There’s been a movement to appreciate all things handmade. However, the line between handmade and not-handmade isn’t always clear, especially if you’re talking about the fine jewellery market. Some stone settings, for example, are designed on a computer and then hand-finished, while others are more ‘hand-made.’
Amidst all the debate is a software tool called Computer Assisted Design (CAD), that helps design, analyse and optimise a design. CAD exists to improve the efficiency of the design process and accuracy of designs. Some CAD design services allow jewellers to view 3D images and resins of their chosen design before casting, as offered by jewelcast.co.uk.
Although many jewellery manufacturers use CAD to mass-produce jewellery and do not involve any handmade elements, some pieces may have both handmade and CAD elements.
Tell-tale Signs When a Piece is Designed in CAD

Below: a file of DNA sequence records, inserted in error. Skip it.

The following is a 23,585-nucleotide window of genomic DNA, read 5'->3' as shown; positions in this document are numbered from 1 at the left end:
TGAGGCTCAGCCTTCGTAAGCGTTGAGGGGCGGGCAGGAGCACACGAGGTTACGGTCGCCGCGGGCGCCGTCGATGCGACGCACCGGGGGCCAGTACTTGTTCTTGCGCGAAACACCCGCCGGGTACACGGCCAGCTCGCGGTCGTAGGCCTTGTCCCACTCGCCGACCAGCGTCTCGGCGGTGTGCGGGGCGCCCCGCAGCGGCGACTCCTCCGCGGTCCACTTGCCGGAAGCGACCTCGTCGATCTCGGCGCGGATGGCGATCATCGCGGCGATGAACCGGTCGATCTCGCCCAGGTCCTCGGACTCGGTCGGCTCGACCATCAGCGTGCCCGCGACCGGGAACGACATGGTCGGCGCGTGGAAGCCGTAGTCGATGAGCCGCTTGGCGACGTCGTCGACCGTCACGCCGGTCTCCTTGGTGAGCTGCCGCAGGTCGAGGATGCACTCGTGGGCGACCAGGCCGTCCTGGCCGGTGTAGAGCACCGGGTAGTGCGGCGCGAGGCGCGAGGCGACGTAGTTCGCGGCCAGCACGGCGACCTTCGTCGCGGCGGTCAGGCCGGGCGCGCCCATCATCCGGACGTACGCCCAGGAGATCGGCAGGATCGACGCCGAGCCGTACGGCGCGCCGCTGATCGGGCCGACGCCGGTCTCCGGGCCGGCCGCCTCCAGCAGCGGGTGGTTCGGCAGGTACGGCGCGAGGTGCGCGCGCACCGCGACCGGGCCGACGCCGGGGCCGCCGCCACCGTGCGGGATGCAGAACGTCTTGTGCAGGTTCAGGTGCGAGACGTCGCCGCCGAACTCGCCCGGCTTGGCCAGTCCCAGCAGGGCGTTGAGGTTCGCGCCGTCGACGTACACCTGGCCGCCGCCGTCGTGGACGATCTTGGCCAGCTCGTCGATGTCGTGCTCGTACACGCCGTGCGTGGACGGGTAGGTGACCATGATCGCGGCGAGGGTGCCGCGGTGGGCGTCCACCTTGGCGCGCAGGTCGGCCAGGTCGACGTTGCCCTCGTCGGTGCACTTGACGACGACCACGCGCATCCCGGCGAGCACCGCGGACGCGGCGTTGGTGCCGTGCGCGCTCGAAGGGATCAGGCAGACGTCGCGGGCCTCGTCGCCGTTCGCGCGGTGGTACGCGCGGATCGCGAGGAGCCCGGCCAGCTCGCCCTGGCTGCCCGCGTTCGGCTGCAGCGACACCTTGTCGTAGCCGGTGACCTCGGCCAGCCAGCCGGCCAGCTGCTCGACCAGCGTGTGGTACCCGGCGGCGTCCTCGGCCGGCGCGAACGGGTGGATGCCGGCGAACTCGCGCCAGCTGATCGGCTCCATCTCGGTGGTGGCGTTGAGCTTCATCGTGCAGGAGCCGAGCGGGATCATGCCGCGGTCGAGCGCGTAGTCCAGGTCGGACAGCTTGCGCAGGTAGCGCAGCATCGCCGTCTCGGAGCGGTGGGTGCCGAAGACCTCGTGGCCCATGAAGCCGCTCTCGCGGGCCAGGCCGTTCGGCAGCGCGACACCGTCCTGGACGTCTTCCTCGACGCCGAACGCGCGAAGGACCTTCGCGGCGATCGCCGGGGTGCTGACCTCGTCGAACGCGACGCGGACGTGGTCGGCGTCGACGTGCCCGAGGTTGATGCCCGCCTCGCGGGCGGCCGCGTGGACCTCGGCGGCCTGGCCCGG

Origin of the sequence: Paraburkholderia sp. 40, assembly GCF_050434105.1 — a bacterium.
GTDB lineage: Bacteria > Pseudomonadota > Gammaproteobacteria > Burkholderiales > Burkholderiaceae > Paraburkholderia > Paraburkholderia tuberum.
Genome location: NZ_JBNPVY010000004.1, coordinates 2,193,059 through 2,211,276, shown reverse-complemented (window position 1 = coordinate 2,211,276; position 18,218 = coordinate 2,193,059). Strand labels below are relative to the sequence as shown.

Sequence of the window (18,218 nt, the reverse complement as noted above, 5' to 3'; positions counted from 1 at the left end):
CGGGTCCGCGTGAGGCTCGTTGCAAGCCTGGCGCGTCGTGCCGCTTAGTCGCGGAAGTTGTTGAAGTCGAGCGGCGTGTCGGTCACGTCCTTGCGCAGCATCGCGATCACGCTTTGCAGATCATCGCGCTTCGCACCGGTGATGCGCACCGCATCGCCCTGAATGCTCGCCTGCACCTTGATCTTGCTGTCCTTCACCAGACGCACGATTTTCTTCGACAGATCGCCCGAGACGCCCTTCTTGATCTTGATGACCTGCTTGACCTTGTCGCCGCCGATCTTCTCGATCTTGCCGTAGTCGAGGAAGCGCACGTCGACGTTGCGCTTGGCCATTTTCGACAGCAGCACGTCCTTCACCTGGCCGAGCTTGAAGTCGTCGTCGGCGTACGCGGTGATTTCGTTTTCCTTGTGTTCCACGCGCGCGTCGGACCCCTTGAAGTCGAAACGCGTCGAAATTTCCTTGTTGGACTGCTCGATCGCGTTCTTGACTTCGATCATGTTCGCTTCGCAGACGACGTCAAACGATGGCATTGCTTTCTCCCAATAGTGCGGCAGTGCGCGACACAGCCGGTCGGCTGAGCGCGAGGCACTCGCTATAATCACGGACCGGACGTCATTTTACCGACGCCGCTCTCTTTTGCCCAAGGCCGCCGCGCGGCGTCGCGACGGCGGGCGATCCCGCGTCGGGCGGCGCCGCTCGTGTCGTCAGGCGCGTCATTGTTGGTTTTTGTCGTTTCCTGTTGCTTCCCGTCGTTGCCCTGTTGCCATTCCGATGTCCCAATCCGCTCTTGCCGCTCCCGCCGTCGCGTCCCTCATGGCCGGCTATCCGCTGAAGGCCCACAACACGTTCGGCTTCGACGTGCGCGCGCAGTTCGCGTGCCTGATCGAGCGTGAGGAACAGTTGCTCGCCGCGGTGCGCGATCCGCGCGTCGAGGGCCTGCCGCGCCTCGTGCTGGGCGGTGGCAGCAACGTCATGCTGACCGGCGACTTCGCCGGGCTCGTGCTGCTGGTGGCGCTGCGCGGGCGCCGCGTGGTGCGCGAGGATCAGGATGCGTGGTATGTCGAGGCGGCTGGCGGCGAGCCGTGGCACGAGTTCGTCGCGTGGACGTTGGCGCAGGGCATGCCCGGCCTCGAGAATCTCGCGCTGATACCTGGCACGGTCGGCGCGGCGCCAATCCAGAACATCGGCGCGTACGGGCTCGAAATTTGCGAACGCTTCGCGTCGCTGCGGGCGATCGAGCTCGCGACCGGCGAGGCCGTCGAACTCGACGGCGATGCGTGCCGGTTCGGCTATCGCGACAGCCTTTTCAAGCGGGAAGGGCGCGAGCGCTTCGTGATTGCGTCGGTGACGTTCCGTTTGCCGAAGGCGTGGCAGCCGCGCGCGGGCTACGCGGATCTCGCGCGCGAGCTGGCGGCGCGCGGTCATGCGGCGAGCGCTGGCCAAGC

Jewellery designed in CAD appears more precise and geometrically angled. It may be hard to observe with the naked eye, but there’s a distinct mechanical accuracy to pieces designed using CAD. On the other hand, handmade jewellery can have a subtle organic look. Bottom line: one method isn’t necessarily better than another, as it’s up to the customer which style they prefer.
It All Boils Down To Craft
For lovers of handmade items, it’s important to keep an open mind about other methods of production. It’s counterproductive to dub one particular technique as better. It all boils down to the craft and the craftsman – how effective the craftsman is at the job. Sometimes, this job means casting. Other times, it involves fabricating from raw materials or commercially available parts. And sometimes, it’s a combination of all these things.
As it is now, it’s increasingly important for UK jewellers to keep up with international trends and advanced standards. CAD has been heavily used for decades and combined with skyrocketing prices of metal it’s a good time for jewellers find out where to gain advantages and efficiencies in other forms.